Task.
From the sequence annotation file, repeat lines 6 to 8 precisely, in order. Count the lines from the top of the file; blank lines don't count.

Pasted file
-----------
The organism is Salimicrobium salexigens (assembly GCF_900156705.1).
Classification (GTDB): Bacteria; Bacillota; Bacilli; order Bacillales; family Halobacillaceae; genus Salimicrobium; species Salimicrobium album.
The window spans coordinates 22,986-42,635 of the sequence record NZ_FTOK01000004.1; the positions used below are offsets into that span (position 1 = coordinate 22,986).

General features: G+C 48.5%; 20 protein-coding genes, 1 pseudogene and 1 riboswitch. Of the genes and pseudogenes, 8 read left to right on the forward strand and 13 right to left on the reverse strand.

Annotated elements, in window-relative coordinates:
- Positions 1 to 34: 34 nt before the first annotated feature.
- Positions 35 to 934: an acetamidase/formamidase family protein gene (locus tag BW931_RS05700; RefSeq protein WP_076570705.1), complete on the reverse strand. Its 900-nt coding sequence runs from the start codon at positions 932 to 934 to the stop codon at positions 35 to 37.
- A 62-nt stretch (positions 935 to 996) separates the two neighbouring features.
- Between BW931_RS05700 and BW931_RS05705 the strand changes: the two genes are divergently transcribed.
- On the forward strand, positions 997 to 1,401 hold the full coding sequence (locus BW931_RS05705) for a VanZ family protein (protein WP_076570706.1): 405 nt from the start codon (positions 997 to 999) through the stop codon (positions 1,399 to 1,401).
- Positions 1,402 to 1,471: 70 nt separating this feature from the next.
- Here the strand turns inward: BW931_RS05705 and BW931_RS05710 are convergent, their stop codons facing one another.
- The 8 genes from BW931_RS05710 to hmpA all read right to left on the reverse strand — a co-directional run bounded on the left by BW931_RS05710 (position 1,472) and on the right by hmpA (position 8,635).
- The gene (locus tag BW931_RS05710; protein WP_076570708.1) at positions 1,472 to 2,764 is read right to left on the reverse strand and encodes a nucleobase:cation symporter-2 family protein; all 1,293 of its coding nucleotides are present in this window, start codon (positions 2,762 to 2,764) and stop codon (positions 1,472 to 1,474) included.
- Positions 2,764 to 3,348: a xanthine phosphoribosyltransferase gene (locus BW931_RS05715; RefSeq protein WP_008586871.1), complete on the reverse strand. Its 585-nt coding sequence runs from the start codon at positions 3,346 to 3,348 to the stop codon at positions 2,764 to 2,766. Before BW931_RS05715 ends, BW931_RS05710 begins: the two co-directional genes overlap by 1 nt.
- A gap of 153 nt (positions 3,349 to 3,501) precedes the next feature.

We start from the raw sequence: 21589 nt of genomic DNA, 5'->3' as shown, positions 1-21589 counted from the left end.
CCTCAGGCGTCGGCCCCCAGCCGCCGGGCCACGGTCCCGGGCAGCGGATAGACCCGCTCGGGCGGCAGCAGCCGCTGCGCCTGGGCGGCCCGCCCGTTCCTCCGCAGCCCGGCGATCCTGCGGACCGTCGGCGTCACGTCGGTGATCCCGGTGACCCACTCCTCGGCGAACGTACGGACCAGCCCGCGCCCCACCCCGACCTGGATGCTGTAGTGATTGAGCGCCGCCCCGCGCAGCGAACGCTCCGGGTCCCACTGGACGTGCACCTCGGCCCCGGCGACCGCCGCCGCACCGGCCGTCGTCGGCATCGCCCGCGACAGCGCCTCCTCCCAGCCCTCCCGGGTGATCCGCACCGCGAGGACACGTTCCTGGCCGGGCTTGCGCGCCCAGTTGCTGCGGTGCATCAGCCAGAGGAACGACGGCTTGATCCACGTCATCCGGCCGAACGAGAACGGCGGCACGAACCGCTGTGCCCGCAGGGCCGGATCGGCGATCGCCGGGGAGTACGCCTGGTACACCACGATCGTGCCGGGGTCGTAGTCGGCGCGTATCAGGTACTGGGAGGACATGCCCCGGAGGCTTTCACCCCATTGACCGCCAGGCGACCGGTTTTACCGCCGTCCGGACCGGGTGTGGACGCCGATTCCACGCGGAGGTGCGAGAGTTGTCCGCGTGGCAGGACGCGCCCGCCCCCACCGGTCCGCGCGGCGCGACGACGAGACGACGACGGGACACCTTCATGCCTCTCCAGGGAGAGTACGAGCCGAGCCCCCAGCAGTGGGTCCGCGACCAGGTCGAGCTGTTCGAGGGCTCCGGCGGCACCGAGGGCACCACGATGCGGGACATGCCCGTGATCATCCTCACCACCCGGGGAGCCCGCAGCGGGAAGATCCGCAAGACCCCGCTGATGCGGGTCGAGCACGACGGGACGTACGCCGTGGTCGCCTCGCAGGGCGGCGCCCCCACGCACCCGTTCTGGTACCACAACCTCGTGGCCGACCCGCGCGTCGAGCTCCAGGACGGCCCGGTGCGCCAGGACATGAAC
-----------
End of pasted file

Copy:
- Positions 1 to 34: 34 nt before the first annotated feature.
- Positions 35 to 934: an acetamidase/formamidase family protein gene (locus tag BW931_RS05700; RefSeq protein WP_076570705.1), complete on the reverse strand. Its 900-nt coding sequence runs from the start codon at positions 932 to 934 to the stop codon at positions 35 to 37.
- A 62-nt stretch (positions 935 to 996) separates the two neighbouring features.